I finally have a second to breathe after the AMAZING Camano Island and Art-a-Whirl art weekends. Thank you so much to everyone who took the time to talk with me about my art and process, and to those who took some of my work home with them as well – both events had an enormous amount of options from artists all across the art spectrum, and I am honored by all of those who chose one of my prints, cards, magnets, or originals in the sea of beautiful artwork to see and purchase.
For those who have been watching my Instagram, they have seen this piece some along since I started working on it in November 2018. One thing that I always try to do is to work within common framing ratios – when someone purchases a print, it is important to me that they can get a standard frame and do not bring it home to realize they have to spend a small fortune on custom framing.
So for the Camano Island show, I wanted to do a panorama view of driftwood of the coast of the area. To keep it within the standard ratio I decided to try something new and add a border. I started the piece before I knew what the border would be. I had originally planned on some sort of quilting pattern, but I wanted one that had some meaning to my family. Sunnyshore Studios celebrates my family legacy of artists, and my grandma has a story for what seems like every road or plot of land in the area. This view is from my father’s cousin’s property that I explored on an earlier trip to Washington, and I wanted to continue to work with celebrating the generational story. I asked my grandma for any quilts she had and I searched for quilt patterns that referenced “Day” (my maiden name), but nothing was clicking.
In February, I flew out to Portland and was helping my parents go through their home that they have lived in for 30 years. One of the things we came across was a partially-finished embroidered tablecloth that my mom had worked on years ago. Unfortunately, the pattern had been accidently washed out before it could be completed and she couldn’t part with it at the time, so it got packed away with the other tablecloths. I really liked the pattern, and cut off the finished corner and took it with me to adapt for this piece. While I don’t actually embroider in the traditional sense, I like the idea of paying homage to the deep history of fiber arts. This adapted pattern also looks like a sun, tying to the rising sun across the coast in the image and my family name.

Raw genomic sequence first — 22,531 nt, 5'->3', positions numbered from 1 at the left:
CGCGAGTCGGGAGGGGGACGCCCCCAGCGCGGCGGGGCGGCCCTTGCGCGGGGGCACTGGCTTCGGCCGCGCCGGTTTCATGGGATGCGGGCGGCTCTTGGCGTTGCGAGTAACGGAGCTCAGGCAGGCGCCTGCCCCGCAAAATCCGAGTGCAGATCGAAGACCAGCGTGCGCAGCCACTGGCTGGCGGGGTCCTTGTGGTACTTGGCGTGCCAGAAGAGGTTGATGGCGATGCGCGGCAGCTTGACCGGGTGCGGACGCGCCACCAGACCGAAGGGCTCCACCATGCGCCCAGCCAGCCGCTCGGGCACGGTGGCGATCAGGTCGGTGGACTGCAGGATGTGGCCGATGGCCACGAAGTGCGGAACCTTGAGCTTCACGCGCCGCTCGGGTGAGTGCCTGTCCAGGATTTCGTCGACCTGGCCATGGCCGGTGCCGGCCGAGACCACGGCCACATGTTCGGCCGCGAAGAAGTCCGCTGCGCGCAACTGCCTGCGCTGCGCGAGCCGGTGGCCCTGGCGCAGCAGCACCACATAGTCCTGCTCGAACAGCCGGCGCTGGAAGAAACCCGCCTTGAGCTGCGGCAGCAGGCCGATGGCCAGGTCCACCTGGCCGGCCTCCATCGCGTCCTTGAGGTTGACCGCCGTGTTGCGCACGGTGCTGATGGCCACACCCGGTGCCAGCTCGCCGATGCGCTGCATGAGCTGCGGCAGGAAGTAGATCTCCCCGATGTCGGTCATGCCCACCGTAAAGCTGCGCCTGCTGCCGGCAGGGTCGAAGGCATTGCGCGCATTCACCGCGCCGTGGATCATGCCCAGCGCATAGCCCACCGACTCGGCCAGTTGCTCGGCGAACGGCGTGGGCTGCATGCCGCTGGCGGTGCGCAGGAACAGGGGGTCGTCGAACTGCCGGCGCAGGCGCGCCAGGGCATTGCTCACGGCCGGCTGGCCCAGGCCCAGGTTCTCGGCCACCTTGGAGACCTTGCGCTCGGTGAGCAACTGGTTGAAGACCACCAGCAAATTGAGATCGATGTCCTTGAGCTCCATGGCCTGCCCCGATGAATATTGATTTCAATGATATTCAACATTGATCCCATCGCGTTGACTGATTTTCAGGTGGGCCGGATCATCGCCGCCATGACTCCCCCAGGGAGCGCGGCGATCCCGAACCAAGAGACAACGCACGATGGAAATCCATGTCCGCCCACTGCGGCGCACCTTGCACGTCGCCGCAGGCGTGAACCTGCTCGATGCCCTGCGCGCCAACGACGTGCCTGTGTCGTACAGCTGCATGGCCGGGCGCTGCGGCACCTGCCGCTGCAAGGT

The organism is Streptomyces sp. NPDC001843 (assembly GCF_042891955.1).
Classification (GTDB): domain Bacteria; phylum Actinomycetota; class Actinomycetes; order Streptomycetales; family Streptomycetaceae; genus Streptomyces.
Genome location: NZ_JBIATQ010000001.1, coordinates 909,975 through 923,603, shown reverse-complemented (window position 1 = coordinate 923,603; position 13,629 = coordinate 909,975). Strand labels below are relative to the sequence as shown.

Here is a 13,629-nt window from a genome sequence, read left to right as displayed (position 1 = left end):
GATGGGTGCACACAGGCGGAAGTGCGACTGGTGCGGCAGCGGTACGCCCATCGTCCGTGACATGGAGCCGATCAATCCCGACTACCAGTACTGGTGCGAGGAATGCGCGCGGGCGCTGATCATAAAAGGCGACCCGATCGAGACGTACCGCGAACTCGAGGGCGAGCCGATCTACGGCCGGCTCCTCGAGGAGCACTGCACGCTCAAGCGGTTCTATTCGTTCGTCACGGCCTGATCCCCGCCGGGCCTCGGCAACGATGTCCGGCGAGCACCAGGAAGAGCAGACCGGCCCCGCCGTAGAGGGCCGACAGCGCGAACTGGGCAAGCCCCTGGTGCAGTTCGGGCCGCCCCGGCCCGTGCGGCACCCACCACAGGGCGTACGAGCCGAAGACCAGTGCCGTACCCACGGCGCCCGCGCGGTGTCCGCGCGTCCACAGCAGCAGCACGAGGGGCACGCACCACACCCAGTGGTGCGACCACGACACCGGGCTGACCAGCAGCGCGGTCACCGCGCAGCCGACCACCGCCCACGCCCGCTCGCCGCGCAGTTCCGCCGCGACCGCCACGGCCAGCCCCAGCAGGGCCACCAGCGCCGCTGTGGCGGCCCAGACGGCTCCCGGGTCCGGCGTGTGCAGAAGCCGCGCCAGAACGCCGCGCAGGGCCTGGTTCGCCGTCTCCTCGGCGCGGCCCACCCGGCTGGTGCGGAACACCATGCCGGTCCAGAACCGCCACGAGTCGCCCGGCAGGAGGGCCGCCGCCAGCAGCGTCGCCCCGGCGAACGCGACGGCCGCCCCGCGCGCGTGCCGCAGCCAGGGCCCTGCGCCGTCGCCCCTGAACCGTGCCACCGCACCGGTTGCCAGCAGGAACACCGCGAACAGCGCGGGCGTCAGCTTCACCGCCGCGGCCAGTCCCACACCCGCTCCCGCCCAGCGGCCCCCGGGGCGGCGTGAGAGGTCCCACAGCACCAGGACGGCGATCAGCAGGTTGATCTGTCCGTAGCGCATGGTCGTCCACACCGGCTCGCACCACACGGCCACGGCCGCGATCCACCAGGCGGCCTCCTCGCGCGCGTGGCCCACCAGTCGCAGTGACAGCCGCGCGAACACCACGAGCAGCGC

I spend so much time with these large pieces and it is a weird feeling when they are completed – a mix of relief, excitement, and awkwardness because now I don’t know what to do with my hands. But here it is! If you haven’t yet, check out the time lapse in the earlier post of me working on a portion of this piece. Now on to the next….
Every year when Christmas comes around, I always hem and haw about what to do for my family, and, like clockwork, I come up with some idea of something to make a week before that requires hours and hours to complete it. This year was more of the same.
I thought to myself, “Amanda, you should make a little original for your mother since she doesn’t have one yet!” Great! But of course, I underestimated the time it would take and presented her (along with a scavenger hunt with poems – it’s a thing we do) with a 3/4 finished piece. Oops! Thankfully they are in town for a few more days so I could finish it before they leave.
This past fall, my mom’s dad’s side of the family had a family reunion at a camp in British Columbia. I wasn’t able to go, but my dad took some pictures and sent them to me for potential inspiration. I loved this one of a little cabin on the bank of a river with a cold, crisp fog descending on the forest. It felt like a perfect blend of the best parts of fall in the Pacific Northwest and in the Midwest.
If you like this, I’ll be adding this to the options for cards! Let me know and I’ll send you an update once they are available.
In honor of Small Business Saturday, I have added cards and magnets to be purchased though my website! Also, for today and tomorrow only, I’m offering free shipping on print, cards and magnets. Prints make great present for someone who has just moved into a new space to help make it theirs, unique cards are perfect for checking in on someone at this time of the year to let them know you’re thinking about them, and magnets are cute stocking stuffers or hostess gifts!
I wanted to do another time lapse, but this time I re-visited the burned wood panel and acrylic painted dots. This is made on a 6×6 wood panel, and is a little hasta from Como Park Conservatory Sunken Garden. Me and garden plants are not friends in general, but there is something about hastas that I have always been drawn to. I like the fullness of the plant, the shapes of the leaves and how they open around each other, and the details in the colors.